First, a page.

Night Flying Lessons

Many night-flying accidents result from both a failure to plan and a failure to see. The human eye makes it hard to do one, but were in charge of the other.


Night flying can be just as safe as flying in the daytime-but it isnt. Although accidents are more likely to occur during the daytime, according to the AOPA Air Safety Foundations 2007 Nall Report, accidents at night (and in IMC, for that matter) are more likely to be fatal. “Only 19.2 percent of daytime accidents resulted in fatalities, but over one-third (34.6 percent) of all night accidents were fatal.” Meanwhile, the same report states, “At night, nearly half of the accidents in VMC conditions were fatal (45.0 percent), compared to nearly


three-fourths of night IMC accidents (74.1 percent).

Night-flying accidents are generally thought of as being caused by inexperience-by students, or low-time pilots-but nighttime offers an equal opportunity for embarrassment, or worse. Experienced airmen are involved, too. Like landings or lazy-eights, night flying is a skill that needs to be practiced to establish and maintain pilot proficiency. At night, most of the visual aids to which weve grown accustomed will vanish. Landscape features disappear. The airport boundaries are blurred by the lights of a nearby town, or brightly lighted sports events. Instead of having perspective and sharp outlines, the eye is tricked by illusions-the narrow runway can seem longer, a wide field looks shorter. But before we get into those factors of night flying, lets start at the beginning, with flight planning, and consider what extra steps we should think about for flying at night.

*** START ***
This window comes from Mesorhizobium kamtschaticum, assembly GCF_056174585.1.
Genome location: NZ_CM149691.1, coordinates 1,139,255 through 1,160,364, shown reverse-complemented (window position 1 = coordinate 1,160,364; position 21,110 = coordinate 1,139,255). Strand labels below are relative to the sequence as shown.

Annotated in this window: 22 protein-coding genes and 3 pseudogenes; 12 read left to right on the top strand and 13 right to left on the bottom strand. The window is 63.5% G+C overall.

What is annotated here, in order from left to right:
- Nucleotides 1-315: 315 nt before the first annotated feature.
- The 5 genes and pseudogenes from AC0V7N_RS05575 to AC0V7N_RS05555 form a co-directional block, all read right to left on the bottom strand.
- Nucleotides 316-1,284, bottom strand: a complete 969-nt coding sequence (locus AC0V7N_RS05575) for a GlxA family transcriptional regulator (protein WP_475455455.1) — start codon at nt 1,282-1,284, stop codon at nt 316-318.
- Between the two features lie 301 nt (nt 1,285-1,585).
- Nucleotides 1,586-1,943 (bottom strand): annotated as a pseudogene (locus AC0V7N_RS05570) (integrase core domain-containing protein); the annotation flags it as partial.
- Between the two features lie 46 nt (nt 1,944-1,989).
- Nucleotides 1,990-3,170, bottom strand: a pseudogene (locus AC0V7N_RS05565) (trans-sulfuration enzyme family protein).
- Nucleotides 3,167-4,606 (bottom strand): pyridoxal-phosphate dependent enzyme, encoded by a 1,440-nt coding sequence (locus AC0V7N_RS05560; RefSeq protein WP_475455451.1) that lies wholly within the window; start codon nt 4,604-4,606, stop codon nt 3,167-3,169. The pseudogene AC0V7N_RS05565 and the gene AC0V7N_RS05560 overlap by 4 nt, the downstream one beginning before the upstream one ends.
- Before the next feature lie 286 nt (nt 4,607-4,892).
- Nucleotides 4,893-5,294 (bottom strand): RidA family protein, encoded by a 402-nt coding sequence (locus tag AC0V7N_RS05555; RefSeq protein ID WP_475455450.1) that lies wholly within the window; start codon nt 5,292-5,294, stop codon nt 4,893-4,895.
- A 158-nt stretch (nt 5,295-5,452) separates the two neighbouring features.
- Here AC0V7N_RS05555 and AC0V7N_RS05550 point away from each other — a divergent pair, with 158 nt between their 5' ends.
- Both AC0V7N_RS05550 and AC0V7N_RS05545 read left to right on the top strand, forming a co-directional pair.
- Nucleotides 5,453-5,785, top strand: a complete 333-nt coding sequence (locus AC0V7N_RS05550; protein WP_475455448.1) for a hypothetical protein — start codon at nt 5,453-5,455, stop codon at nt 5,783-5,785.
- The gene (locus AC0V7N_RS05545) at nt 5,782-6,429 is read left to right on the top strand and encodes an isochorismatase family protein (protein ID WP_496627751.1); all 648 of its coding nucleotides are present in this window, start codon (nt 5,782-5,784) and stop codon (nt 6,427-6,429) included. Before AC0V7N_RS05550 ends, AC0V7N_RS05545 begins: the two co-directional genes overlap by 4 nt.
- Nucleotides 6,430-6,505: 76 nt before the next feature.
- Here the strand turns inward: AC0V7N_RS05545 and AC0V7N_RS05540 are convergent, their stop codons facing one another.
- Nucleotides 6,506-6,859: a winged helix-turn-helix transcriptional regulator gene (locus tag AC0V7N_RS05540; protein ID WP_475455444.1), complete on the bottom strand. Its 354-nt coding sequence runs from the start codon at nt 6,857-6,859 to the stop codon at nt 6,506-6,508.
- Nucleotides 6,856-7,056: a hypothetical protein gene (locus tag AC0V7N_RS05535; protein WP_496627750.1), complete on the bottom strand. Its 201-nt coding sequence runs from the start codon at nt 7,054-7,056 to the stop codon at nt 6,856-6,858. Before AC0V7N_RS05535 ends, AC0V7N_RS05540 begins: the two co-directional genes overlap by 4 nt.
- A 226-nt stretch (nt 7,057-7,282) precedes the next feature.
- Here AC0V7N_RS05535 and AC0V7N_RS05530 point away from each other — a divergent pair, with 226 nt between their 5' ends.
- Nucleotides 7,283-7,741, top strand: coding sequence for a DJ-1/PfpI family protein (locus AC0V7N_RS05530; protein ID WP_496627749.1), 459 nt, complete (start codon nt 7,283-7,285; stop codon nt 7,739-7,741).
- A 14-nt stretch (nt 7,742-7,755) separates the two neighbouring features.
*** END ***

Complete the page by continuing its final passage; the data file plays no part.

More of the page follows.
Night Flight Planning

Of course, the airplane doesnt know what time it is, or whether the sun has set. Nevertheless, we need to ensure it is ready for our night flight by checking to make sure. The main thing we need to check is lighting, both internal and external. The navigation lights are first, since its not legal to operate without them at night. If the airplane is a rental, it should have at least one working landing light to be legal. Practically, of course, we want all the landing lights we can get. In the cockpit, we need to ensure the instrument panel lighting works, and that we know how to control it. Oh, and make sure theres at least one flashlight aboard.

Before all that, however, we should sit down with our charts and other information to ensure the airports and facilities we need at night are available. One of the best sources of information on night lighting for aviation is a current sectional chart. The sectional chart is the best night flight planning chart to indicate surface lighting. You can easily select a nighttime cross-country route, which includes lighted fields. It doesnt have every detail, but all of the main and important items are there.

As you plot your proposed route of flight, a star above an airport symbol shows a rotating beacon. If there is an “L” in the airport information box, here is some kind of field lighting on all night. Just knowing these things-a beacon and field lighting-can be vital, if an unplanned emergency develops in flight. A sudden loss of oil pressure, unforeseen bad winds, or weather, engine or electrical failure may require an immediate landing at the nearest airport.

Certainly, you can punch the emergency button on the GPS and youll have all the data on nearby airfields, plus how to get there. That is, of course, if electrical power is available and you arent flying in heavy precipitation or snow. Do you have those navigational aids in your airplane?